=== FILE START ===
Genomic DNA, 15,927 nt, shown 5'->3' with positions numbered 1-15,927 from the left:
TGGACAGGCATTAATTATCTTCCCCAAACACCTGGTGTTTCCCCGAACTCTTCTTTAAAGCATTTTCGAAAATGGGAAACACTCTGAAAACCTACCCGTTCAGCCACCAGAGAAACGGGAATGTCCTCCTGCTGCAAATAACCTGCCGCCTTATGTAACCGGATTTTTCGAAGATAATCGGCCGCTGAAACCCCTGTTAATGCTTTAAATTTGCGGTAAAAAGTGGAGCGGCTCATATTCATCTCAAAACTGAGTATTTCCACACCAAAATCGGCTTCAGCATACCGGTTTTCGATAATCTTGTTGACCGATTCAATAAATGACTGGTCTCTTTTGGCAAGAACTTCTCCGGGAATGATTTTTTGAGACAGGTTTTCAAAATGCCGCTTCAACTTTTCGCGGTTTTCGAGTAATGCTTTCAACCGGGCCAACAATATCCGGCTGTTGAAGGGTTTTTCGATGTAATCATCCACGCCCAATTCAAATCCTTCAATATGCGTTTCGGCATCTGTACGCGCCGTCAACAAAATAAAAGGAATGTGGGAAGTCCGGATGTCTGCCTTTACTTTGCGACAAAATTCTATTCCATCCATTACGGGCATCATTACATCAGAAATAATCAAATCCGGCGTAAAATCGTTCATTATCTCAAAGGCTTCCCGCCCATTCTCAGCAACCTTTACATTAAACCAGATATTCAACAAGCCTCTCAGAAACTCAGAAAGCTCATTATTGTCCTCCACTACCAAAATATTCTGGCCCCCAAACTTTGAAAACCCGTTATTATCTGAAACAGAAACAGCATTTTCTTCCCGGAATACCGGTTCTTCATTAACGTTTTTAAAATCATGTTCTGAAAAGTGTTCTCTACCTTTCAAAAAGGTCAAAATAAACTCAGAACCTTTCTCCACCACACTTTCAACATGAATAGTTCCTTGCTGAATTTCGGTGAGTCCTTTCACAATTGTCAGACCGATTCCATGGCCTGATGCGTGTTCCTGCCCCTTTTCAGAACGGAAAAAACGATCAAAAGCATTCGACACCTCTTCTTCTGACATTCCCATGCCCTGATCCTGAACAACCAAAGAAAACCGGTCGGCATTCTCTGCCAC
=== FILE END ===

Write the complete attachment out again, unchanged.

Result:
Genomic DNA, 15,927 nt, shown 5'->3' with positions numbered 1-15,927 from the left:
TGGACAGGCATTAATTATCTTCCCCAAACACCTGGTGTTTCCCCGAACTCTTCTTTAAAGCATTTTCGAAAATGGGAAACACTCTGAAAACCTACCCGTTCAGCCACCAGAGAAACGGGAATGTCCTCCTGCTGCAAATAACCTGCCGCCTTATGTAACCGGATTTTTCGAAGATAATCGGCCGCTGAAACCCCTGTTAATGCTTTAAATTTGCGGTAAAAAGTGGAGCGGCTCATATTCATCTCAAAACTGAGTATTTCCACACCAAAATCGGCTTCAGCATACCGGTTTTCGATAATCTTGTTGACCGATTCAATAAATGACTGGTCTCTTTTGGCAAGAACTTCTCCGGGAATGATTTTTTGAGACAGGTTTTCAAAATGCCGCTTCAACTTTTCGCGGTTTTCGAGTAATGCTTTCAACCGGGCCAACAATATCCGGCTGTTGAAGGGTTTTTCGATGTAATCATCCACGCCCAATTCAAATCCTTCAATATGCGTTTCGGCATCTGTACGCGCCGTCAACAAAATAAAAGGAATGTGGGAAGTCCGGATGTCTGCCTTTACTTTGCGACAAAATTCTATTCCATCCATTACGGGCATCATTACATCAGAAATAATCAAATCCGGCGTAAAATCGTTCATTATCTCAAAGGCTTCCCGCCCATTCTCAGCAACCTTTACATTAAACCAGATATTCAACAAGCCTCTCAGAAACTCAGAAAGCTCATTATTGTCCTCCACTACCAAAATATTCTGGCCCCCAAACTTTGAAAACCCGTTATTATCTGAAACAGAAACAGCATTTTCTTCCCGGAATACCGGTTCTTCATTAACGTTTTTAAAATCATGTTCTGAAAAGTGTTCTCTACCTTTCAAAAAGGTCAAAATAAACTCAGAACCTTTCTCCACCACACTTTCAACATGAATAGTTCCTTGCTGAATTTCGGTGAGTCCTTTCACAATTGTCAGACCGATTCCATGGCCTGATGCGTGTTCCTGCCCCTTTTCAGAACGGAAAAAACGATCAAAAGCATTCGACACCTCTTCTTCTGACATTCCCATGCCCTGATCCTGAACAACCAAAGAAAACCGGTCGGCATTCTCTGCCAC